Gathering Our Voices brings Aboriginal youth to Vancouver

Photo courtesy of the B.C. Government

Photo courtesy of the B.C. Government

The cultural artifacts you are bound to find on a visit to the Klahowya Village in Stanley Park are evidence of the historical presence and impact of Aboriginal communities in the Pacific Northwest. Gathering our Voices, a conference of Aboriginal youth held in Vancouver in March, brings together thousands of Aboriginal descendants who carry on this rich legacy and continue to make a cultural impact.

Sharing traditions and creating unity

Gathering our Voices addresses issues affecting young Aboriginals by cultivating a sense of unity within the community. More specifically, its aim is to create a social space for young Aboriginals to share their ideas and concerns through workshops, conference presentations, roundtable discussions, art and physical activities. The eleventh edition of this event will take place at the Hyatt Regency Vancouver and the Fairmount Vancouver, on the traditional territories of the Squamish, Musqueam, and Tseil-waututh Nations. Close to 2000 Aboriginal youth will attend this year’s edition of the conference, along with invited speakers, activity coordinators and esteemed community members

Della Preston, lead conference coordinator at the BC Association of Aboriginal Friendship Centres, explains that the mission every year is to improve the quality of life of young Aboriginals in the province.

“It’s a genuine opportunity for the youth to become informed, and a chance to take advantage of the social and economic resources that are available to them. The First Nations communities are often isolated from one another, and find themselves outside of the large cities in Canada. We’re hoping to give the youth a chance to form significant bonds,” says Preston.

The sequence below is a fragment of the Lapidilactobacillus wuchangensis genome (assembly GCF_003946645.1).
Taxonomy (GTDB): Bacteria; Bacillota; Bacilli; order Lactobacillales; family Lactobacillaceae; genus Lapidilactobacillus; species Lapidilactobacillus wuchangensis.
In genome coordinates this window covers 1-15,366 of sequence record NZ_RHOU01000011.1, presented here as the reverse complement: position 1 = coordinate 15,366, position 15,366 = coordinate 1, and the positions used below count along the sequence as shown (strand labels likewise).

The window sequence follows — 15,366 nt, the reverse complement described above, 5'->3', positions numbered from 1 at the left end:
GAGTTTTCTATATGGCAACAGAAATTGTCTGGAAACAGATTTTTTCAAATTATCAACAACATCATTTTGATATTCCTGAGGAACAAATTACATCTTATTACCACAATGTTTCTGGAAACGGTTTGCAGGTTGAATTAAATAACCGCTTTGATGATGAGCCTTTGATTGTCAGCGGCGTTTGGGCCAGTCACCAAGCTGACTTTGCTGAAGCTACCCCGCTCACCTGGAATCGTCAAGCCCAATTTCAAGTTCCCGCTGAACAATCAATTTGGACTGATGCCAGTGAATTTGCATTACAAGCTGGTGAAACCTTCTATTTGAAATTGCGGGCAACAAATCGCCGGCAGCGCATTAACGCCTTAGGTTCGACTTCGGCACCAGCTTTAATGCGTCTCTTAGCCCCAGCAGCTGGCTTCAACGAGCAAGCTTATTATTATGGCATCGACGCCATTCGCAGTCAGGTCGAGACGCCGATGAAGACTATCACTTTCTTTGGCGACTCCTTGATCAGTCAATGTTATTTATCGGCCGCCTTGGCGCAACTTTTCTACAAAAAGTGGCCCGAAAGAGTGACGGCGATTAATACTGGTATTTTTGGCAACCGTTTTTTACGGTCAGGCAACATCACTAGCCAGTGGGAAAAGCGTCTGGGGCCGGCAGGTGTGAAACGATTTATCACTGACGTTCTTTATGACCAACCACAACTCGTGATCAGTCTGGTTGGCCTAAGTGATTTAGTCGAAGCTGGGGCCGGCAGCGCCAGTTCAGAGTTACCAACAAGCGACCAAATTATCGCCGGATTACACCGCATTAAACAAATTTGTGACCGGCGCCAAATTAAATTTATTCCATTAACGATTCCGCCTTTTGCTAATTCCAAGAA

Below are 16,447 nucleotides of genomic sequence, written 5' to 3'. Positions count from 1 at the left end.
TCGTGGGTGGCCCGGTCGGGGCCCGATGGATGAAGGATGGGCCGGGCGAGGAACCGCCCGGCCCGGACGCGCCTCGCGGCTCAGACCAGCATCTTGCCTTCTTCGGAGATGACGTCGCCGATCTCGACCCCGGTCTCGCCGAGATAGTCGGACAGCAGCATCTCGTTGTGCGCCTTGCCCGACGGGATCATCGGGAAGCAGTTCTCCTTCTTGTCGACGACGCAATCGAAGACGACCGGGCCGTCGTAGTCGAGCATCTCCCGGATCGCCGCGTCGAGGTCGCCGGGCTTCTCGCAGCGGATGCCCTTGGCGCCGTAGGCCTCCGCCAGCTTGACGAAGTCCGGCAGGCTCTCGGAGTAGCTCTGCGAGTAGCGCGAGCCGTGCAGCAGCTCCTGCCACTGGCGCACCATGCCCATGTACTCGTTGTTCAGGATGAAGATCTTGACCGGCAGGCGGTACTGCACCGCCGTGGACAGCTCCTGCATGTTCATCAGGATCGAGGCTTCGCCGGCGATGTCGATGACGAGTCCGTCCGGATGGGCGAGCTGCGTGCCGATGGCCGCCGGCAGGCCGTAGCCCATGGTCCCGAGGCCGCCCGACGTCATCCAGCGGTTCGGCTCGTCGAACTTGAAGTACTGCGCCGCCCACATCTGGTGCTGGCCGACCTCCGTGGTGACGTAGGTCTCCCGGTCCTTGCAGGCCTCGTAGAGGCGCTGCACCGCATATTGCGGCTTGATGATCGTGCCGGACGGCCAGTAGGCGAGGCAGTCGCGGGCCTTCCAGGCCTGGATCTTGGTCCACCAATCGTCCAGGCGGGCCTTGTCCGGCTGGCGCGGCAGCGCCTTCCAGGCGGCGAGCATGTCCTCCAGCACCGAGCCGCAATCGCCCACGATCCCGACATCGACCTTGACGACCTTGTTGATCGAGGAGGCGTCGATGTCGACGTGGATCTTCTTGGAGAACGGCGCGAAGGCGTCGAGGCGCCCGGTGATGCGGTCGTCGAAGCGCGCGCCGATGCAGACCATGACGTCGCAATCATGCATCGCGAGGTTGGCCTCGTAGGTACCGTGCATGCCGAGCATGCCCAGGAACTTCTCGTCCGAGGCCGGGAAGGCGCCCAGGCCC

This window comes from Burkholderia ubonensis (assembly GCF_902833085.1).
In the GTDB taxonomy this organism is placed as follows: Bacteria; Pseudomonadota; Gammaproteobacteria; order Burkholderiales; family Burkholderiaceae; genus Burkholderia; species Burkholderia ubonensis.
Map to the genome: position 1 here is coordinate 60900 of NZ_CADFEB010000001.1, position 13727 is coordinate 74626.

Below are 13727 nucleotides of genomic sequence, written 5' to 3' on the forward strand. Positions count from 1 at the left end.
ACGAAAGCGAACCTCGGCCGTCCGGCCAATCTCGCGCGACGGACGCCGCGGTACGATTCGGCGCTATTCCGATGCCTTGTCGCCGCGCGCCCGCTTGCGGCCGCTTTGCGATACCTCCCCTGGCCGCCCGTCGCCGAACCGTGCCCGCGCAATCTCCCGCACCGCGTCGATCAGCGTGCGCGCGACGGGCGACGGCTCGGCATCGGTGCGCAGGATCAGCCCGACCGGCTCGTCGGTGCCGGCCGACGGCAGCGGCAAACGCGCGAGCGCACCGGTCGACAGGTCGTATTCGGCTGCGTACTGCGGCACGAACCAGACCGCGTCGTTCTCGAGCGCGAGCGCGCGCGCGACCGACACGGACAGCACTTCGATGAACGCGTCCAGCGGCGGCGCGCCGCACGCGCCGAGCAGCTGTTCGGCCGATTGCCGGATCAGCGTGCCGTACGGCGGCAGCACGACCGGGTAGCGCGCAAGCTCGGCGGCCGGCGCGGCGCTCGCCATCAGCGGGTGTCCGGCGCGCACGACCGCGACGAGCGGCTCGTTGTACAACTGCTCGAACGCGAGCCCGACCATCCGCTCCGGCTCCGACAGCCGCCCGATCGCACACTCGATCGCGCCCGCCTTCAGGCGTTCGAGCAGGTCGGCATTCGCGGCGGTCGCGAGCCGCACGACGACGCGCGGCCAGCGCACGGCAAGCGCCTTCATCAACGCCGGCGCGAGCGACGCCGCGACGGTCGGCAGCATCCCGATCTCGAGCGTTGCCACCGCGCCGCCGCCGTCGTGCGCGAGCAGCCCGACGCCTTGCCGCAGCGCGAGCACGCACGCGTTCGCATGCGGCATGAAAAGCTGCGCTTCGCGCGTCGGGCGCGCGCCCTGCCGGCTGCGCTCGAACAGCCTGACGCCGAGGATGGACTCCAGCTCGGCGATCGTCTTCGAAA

The conference has not taken place in Vancouver since 2010 and hosting it in the largest metropolitan area in the province aims to promote the goals of inclusion and social awareness.

The fragmentation of Aboriginal culture

The conference responds to worries about whether Aboriginal communities will be defined by artifacts as opposed to their ongoing contributions to society and culture, and to related issues like social inclusion and adequate political representation for Aboriginal communities. Aboriginal language rights and support are one issue that conference attendees will discuss. The 2011census showed that more than 60 Aboriginal languages are spoken in Canada, with Cree, Inuktituk and Ojibway the most common. However, 50 of these languages are spoken by less than 3000 people and in danger of extinction according to UNESCO standards unless more documentation and support to promote their vitality takes place.

A chance to connect

Along with language, this year’s edition of the conference focuses on education, physical activity and financial literacy. Preston explains that the choice of topics reflects the present needs of the Aboriginal communities in British Columbia.

Preston explains that the conference is not focused on past and current events, but on the future. Each year, the conference gains more presence and its continuing success is a source of inspiration for young Aboriginals.

“Our focus is on giving the youth opportunities to network. What is most important is that they are able to share their experiences, and moreover, to develop friendships as a result of these shared experiences. It’s equally important that they receive the tools and guidance needed to succeed in school and in the professional lives,” she says.

Preston adds that putting on this event each year would not be possible without the support of both levels of government, and the hard work of their committed team of volunteers.

If you are inspired to lend a hand, sign up online: